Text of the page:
April 25, 2010
April 22 marked four decadent decades since the declaration of Earth Day, and the cartoon footprints were everywhere. Signe Wilkinson penned a simple but sharp, small-is-beautiful sentiment. (Less is always more in cartoons; I'm green with envy.) Nate Beeler aired his anti-regulatory grievances as political fallout kept coming from the Eyjafjallajokull eruption. And I pictured the anthropomorphic laments of songbirds and bees, great apes and big cats. After 40 years, we're still debating the fate of the Earth rather than doing much about it. Which means these cartoons could all be recycled for years to come.
April 18, 2010
The 2010 Pulitzer Prize for editorial cartooning went to Mark Fiore, a San Francisco freelancer and online Flash-animation pioneer. Once a first-rate ink-on-pulp guy, Fiore was shortsightedly let go from the San Jose Mercury News in 2001. Pulling a cartoon from his past shows that time marches on but the Catholic Church pedophilia scandal perversely perseveres. Also chosen as Pulitzer finalists were 1976 winner Tony Auth, who trashes his un-energetic uncle in the pages of the Philadelphia Inquirer, and, for the second straight year, Matt Wuerker, who tackles burning economic issues for Politico.
April 4, 2010
When we're positively weary of the negative (terrorism, famine, political polarization and the inevitability of debt and taxes), cartoonists can always fool around with sexual politics, taking strange political bedfellows to task. Tom Toles whipped out a piece punishing Republican National Committee Chairman Michael Steele for some GOP extracurricular clubbing. I wondered if the right wing would ever get it right on gay rights. And Mike Luckovich discovered links between golf and the Vatican pedophilia scandal.
March 28, 2010
Healthcare reform cartoons hearkened back to the New Deal, the Fair Deal and, of course, Joe Biden's Big Expletive Deal. But at the epicenter of the historic and hysteric histrionics over womb-to-tomb care, once again, was abortion. Chuck Asay was stupefied as antiabortion Rep. Bart Stupak (D-Mich.) rolled over and played dead. Abortion rights advocate Signe Wilkinson took a hard line against a dysfunctional Congress and erectile dysfunction. I chose the middle ground, wondering when we will ever move beyond this most profoundly personal and divisive of do-or-die political issues.
March 21, 2010
In the cartoon cafeteria, everyone gets their just desserts, and it's usually a pie in the face. Nate Beeler sunk his not-so-sweet teeth into the pastry-chef-in-chief, as President Obama applied the pièce pièce despite all the résistance . Clay Bennett dished out an upside-down take that won't satisfy either side's appetite for blame. And Tom Toles' mint-condition mythical machine served up an out-of-this-world recipe for an unhealthy future political food fight. These guys don't sugarcoat it. Check please!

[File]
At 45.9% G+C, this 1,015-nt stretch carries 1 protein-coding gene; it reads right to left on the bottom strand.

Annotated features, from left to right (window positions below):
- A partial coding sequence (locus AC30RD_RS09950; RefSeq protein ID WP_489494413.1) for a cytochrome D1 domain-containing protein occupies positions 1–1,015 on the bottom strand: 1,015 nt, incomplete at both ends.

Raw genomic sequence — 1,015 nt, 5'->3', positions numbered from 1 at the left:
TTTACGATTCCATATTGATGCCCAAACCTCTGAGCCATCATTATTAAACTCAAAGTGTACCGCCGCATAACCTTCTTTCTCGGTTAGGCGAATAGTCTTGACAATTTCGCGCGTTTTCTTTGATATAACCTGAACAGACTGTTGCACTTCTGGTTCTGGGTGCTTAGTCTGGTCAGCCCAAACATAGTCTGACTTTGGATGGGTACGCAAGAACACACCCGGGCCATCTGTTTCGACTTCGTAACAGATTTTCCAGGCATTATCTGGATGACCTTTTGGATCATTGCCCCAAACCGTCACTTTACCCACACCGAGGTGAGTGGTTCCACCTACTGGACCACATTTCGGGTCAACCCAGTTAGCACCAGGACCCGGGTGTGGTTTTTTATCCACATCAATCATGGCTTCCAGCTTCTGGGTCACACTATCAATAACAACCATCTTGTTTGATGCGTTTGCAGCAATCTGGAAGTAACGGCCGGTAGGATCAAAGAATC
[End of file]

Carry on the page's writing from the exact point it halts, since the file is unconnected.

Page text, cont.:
March 19, 2010 |
Colleen R. LaRose, the so-called Jihad Jane, pleaded not guilty Thursday to charges that she conspired with foreign terrorists to kill a Swedish cartoonist who insulted Islam. LaRose, appearing in a Philadelphia courtroom, looked nothing like the pictures of her that had been previously released. Gone was the heavy eyeliner and shock of blond hair. Gone was the black burka. Instead, the tiny 46-year-old Pennsburg, Pa., woman entered the courtroom wearing a dark green prison uniform and her hair braided in cornrows.
March 14, 2010 |
For the parents of Jamie Paulin-Ramirez, the news late Saturday that Irish police had released their daughter from custody did little to alleviate the question of how she may have become involved with suspects in a plot to kill a Swedish cartoonist targeted by Islamic radicals. When word of her release reached this mountain town, Paulin-Ramirez's stepfather, George Mott, said it was "both good news and bad news." Mott and his wife, Christine, said they still could not reach their daughter and feared that she and her 6-year-old son, Christian, may still be involved with radical Islamists she had followed to Ireland last year.
March 13, 2010 |
Authorities in Ireland are investigating whether a second American woman was involved in a suspected international plot to kill a Swedish cartoonist for mocking the prophet Muhammad, the Wall Street Journal reported on Friday. According to the Journal's online report, a 31-year-old mother from Colorado named Jamie Paulin-Ramirez was one of seven people detained in Ireland on Tuesday. Irish police said they were arrested in connection with a plot to kill cartoonist Lars Vilk because of his 2007 illustration depicting Muhammad with the body of a dog. The U.S. Justice Department said on Tuesday it had charged a Pennsylvania woman, Colleen LaRose, who went by the pseudonyms "Fatima LaRose" and "JihadJane," with plotting to kill a Swedish man. The department also has accused LaRose of trying to recruit fighters to commit violent attacks overseas.